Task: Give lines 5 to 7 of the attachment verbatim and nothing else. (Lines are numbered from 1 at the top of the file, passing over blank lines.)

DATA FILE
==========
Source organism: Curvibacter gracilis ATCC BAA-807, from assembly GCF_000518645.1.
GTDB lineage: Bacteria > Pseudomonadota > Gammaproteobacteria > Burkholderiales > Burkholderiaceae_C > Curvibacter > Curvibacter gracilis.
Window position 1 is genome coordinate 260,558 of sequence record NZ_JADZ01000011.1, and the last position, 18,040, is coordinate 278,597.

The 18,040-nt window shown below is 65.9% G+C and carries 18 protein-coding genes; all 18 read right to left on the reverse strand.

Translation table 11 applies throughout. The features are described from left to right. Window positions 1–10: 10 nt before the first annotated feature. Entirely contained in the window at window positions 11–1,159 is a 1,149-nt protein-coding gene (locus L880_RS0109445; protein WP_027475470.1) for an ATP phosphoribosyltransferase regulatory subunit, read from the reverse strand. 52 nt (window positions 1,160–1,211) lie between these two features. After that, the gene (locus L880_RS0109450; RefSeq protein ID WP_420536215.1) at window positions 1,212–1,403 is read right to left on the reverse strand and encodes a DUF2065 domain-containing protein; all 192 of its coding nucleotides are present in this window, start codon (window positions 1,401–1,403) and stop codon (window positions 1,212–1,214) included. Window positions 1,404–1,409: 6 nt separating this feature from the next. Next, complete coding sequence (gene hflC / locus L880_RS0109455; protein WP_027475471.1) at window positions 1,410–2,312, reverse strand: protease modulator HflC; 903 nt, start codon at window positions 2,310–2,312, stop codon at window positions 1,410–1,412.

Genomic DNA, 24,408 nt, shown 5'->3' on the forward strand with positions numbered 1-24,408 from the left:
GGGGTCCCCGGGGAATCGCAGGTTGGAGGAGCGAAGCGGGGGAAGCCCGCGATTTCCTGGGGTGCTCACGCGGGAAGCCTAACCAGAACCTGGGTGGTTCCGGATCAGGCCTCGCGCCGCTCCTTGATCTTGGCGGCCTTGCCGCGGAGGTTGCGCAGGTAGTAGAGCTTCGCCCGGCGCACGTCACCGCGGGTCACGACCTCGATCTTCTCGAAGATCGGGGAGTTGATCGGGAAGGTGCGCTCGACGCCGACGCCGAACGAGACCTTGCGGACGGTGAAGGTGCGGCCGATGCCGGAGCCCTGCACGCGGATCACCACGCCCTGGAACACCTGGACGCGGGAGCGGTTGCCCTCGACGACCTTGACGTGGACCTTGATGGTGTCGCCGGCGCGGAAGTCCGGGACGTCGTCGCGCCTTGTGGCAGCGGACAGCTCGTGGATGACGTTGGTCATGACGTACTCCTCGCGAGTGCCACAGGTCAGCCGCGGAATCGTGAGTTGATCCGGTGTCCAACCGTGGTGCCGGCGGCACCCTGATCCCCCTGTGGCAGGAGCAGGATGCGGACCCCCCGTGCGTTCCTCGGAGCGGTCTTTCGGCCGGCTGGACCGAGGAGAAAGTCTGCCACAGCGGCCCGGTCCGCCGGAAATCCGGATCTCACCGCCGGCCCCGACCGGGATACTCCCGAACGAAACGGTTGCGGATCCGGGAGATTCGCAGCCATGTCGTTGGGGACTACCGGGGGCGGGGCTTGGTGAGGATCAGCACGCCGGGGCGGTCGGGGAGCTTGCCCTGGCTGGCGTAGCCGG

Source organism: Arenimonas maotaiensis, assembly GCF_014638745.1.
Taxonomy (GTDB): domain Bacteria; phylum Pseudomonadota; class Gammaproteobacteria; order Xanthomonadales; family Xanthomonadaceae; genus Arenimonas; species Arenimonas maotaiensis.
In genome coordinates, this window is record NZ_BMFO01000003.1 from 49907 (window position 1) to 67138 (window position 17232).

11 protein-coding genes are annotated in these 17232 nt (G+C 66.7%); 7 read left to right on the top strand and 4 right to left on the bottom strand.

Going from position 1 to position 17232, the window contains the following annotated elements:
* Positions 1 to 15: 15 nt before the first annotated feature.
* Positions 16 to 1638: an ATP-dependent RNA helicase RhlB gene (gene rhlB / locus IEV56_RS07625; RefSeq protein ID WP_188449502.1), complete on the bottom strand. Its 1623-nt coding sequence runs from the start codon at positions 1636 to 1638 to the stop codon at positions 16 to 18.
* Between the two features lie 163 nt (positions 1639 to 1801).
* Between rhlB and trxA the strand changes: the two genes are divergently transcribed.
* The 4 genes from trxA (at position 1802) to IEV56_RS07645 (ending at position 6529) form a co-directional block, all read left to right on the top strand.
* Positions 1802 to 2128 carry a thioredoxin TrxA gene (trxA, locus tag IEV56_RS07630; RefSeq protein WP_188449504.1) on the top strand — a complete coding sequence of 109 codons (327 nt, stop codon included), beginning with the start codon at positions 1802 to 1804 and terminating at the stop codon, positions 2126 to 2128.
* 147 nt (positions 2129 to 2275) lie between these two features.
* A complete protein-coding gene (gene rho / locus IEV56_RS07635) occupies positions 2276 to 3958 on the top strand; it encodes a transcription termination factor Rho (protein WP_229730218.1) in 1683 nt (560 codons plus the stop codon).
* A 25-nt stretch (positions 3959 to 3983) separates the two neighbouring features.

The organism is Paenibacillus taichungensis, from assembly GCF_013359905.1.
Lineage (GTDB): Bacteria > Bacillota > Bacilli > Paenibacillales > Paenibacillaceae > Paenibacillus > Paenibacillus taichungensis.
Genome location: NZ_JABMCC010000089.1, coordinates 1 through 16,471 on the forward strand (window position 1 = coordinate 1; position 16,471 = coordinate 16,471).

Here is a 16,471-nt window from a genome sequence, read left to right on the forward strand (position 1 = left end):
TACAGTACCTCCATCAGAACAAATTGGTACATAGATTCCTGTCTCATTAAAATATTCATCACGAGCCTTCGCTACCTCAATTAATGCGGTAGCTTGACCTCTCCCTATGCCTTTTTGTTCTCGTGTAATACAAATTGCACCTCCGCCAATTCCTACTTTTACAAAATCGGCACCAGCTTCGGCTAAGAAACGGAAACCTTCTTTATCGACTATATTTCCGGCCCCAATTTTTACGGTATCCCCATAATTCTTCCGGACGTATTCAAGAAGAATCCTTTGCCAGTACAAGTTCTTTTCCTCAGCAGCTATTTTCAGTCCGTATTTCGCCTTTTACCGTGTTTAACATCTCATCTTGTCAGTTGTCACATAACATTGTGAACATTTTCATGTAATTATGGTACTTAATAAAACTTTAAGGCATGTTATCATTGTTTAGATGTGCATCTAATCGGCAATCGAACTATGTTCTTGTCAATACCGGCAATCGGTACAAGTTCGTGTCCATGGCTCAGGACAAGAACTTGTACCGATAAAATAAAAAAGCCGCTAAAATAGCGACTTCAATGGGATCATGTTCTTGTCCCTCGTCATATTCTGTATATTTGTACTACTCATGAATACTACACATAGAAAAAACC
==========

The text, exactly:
Translation table 11 applies throughout. The features are described from left to right. Window positions 1–10: 10 nt before the first annotated feature. Entirely contained in the window at window positions 11–1,159 is a 1,149-nt protein-coding gene (locus L880_RS0109445; protein WP_027475470.1) for an ATP phosphoribosyltransferase regulatory subunit, read from the reverse strand. 52 nt (window positions 1,160–1,211) lie between these two features. After that, the gene (locus L880_RS0109450; RefSeq protein ID WP_420536215.1) at window positions 1,212–1,403 is read right to left on the reverse strand and encodes a DUF2065 domain-containing protein; all 192 of its coding nucleotides are present in this window, start codon (window positions 1,401–1,403) and stop codon (window positions 1,212–1,214) included. Window positions 1,404–1,409: 6 nt separating this feature from the next. Next, complete coding sequence (gene hflC / locus L880_RS0109455; protein WP_027475471.1) at window positions 1,410–2,312, reverse strand: protease modulator HflC; 903 nt, start codon at window positions 2,310–2,312, stop codon at window positions 1,410–1,412.

Genomic DNA, 24,408 nt, shown 5'->3' on the forward strand with positions numbered 1-24,408 from the left:
GGGGTCCCCGGGGAATCGCAGGTTGGAGGAGCGAAGCGGGGGAAGCCCGCGATTTCCTGGGGTGCTCACGCGGGAAGCCTAACCAGAACCTGGGTGGTTCCGGATCAGGCCTCGCGCCGCTCCTTGATCTTGGCGGCCTTGCCGCGGAGGTTGCGCAGGTAGTAGAGCTTCGCCCGGCGCACGTCACCGCGGGTCACGACCTCGATCTTCTCGAAGATCGGGGAGTTGATCGGGAAGGTGCGCTCGACGCCGACGCCGAACGAGACCTTGCGGACGGTGAAGGTGCGGCCGATGCCGGAGCCCTGCACGCGGATCACCACGCCCTGGAACACCTGGACGCGGGAGCGGTTGCCCTCGACGACCTTGACGTGGACCTTGATGGTGTCGCCGGCGCGGAAGTCCGGGACGTCGTCGCGCCTTGTGGCAGCGGACAGCTCGTGGATGACGTTGGTCATGACGTACTCCTCGCGAGTGCCACAGGTCAGCCGCGGAATCGTGAGTTGATCCGGTGTCCAACCGTGGTGCCGGCGGCACCCTGATCCCCCTGTGGCAGGAGCAGGATGCGGACCCCCCGTGCGTTCCTCGGAGCGGTCTTTCGGCCGGCTGGACCGAGGAGAAAGTCTGCCACAGCGGCCCGGTCCGCCGGAAATCCGGATCTCACCGCCGGCCCCGACCGGGATACTCCCGAACGAAACGGTTGCGGATCCGGGAGATTCGCAGCCATGTCGTTGGGGACTACCGGGGGCGGGGCTTGGTGAGGATCAGCACGCCGGGGCGGTCGGGGAGCTTGCCCTGGCTGGCGTAGCCGG